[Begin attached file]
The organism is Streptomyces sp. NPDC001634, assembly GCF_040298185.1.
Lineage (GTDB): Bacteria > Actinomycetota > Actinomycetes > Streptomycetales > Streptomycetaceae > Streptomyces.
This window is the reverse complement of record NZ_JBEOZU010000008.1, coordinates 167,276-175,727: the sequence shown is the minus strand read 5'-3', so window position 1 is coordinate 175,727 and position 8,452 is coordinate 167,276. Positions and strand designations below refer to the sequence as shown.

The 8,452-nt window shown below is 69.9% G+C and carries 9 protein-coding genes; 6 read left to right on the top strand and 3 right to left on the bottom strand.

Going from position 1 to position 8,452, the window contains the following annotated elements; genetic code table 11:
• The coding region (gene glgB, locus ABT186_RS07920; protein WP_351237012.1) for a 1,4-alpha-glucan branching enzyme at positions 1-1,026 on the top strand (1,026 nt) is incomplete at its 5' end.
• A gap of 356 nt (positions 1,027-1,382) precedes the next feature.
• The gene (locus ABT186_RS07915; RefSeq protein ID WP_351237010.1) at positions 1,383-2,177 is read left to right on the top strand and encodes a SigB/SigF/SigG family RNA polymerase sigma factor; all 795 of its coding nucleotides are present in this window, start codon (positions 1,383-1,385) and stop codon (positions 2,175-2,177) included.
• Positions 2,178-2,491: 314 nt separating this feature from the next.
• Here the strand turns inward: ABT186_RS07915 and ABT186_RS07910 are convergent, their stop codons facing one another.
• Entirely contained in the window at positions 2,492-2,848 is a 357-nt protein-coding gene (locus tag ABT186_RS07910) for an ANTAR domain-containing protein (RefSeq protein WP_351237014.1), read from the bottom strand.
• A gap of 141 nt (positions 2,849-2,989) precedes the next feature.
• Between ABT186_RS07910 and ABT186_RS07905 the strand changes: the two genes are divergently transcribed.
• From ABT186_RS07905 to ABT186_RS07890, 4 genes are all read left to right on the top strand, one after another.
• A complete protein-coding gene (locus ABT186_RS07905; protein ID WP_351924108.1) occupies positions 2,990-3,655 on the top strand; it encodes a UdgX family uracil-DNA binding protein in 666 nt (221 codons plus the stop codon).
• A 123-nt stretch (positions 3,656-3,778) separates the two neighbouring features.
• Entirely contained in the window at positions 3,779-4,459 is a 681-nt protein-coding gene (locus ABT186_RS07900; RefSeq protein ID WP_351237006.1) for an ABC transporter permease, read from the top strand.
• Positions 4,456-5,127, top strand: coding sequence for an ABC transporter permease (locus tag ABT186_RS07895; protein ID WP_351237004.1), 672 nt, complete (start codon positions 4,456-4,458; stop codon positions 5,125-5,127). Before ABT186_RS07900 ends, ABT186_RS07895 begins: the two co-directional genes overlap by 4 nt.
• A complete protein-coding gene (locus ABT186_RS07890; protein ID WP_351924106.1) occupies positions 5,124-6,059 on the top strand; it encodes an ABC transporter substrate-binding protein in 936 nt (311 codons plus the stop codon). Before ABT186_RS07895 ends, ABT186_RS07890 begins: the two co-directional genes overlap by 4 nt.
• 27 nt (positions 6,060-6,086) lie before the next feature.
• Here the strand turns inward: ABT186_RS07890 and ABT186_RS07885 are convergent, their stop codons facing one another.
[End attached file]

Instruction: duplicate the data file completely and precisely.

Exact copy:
The organism is Streptomyces sp. NPDC001634, assembly GCF_040298185.1.
Lineage (GTDB): Bacteria > Actinomycetota > Actinomycetes > Streptomycetales > Streptomycetaceae > Streptomyces.
This window is the reverse complement of record NZ_JBEOZU010000008.1, coordinates 167,276-175,727: the sequence shown is the minus strand read 5'-3', so window position 1 is coordinate 175,727 and position 8,452 is coordinate 167,276. Positions and strand designations below refer to the sequence as shown.

The 8,452-nt window shown below is 69.9% G+C and carries 9 protein-coding genes; 6 read left to right on the top strand and 3 right to left on the bottom strand.

Going from position 1 to position 8,452, the window contains the following annotated elements; genetic code table 11:
• The coding region (gene glgB, locus ABT186_RS07920; protein WP_351237012.1) for a 1,4-alpha-glucan branching enzyme at positions 1-1,026 on the top strand (1,026 nt) is incomplete at its 5' end.
• A gap of 356 nt (positions 1,027-1,382) precedes the next feature.
• The gene (locus ABT186_RS07915; RefSeq protein ID WP_351237010.1) at positions 1,383-2,177 is read left to right on the top strand and encodes a SigB/SigF/SigG family RNA polymerase sigma factor; all 795 of its coding nucleotides are present in this window, start codon (positions 1,383-1,385) and stop codon (positions 2,175-2,177) included.
• Positions 2,178-2,491: 314 nt separating this feature from the next.
• Here the strand turns inward: ABT186_RS07915 and ABT186_RS07910 are convergent, their stop codons facing one another.
• Entirely contained in the window at positions 2,492-2,848 is a 357-nt protein-coding gene (locus tag ABT186_RS07910) for an ANTAR domain-containing protein (RefSeq protein WP_351237014.1), read from the bottom strand.
• A gap of 141 nt (positions 2,849-2,989) precedes the next feature.
• Between ABT186_RS07910 and ABT186_RS07905 the strand changes: the two genes are divergently transcribed.
• From ABT186_RS07905 to ABT186_RS07890, 4 genes are all read left to right on the top strand, one after another.
• A complete protein-coding gene (locus ABT186_RS07905; protein ID WP_351924108.1) occupies positions 2,990-3,655 on the top strand; it encodes a UdgX family uracil-DNA binding protein in 666 nt (221 codons plus the stop codon).
• A 123-nt stretch (positions 3,656-3,778) separates the two neighbouring features.
• Entirely contained in the window at positions 3,779-4,459 is a 681-nt protein-coding gene (locus ABT186_RS07900; RefSeq protein ID WP_351237006.1) for an ABC transporter permease, read from the top strand.
• Positions 4,456-5,127, top strand: coding sequence for an ABC transporter permease (locus tag ABT186_RS07895; protein ID WP_351237004.1), 672 nt, complete (start codon positions 4,456-4,458; stop codon positions 5,125-5,127). Before ABT186_RS07900 ends, ABT186_RS07895 begins: the two co-directional genes overlap by 4 nt.
• A complete protein-coding gene (locus ABT186_RS07890; protein ID WP_351924106.1) occupies positions 5,124-6,059 on the top strand; it encodes an ABC transporter substrate-binding protein in 936 nt (311 codons plus the stop codon). Before ABT186_RS07895 ends, ABT186_RS07890 begins: the two co-directional genes overlap by 4 nt.
• 27 nt (positions 6,060-6,086) lie before the next feature.
• Here the strand turns inward: ABT186_RS07890 and ABT186_RS07885 are convergent, their stop codons facing one another.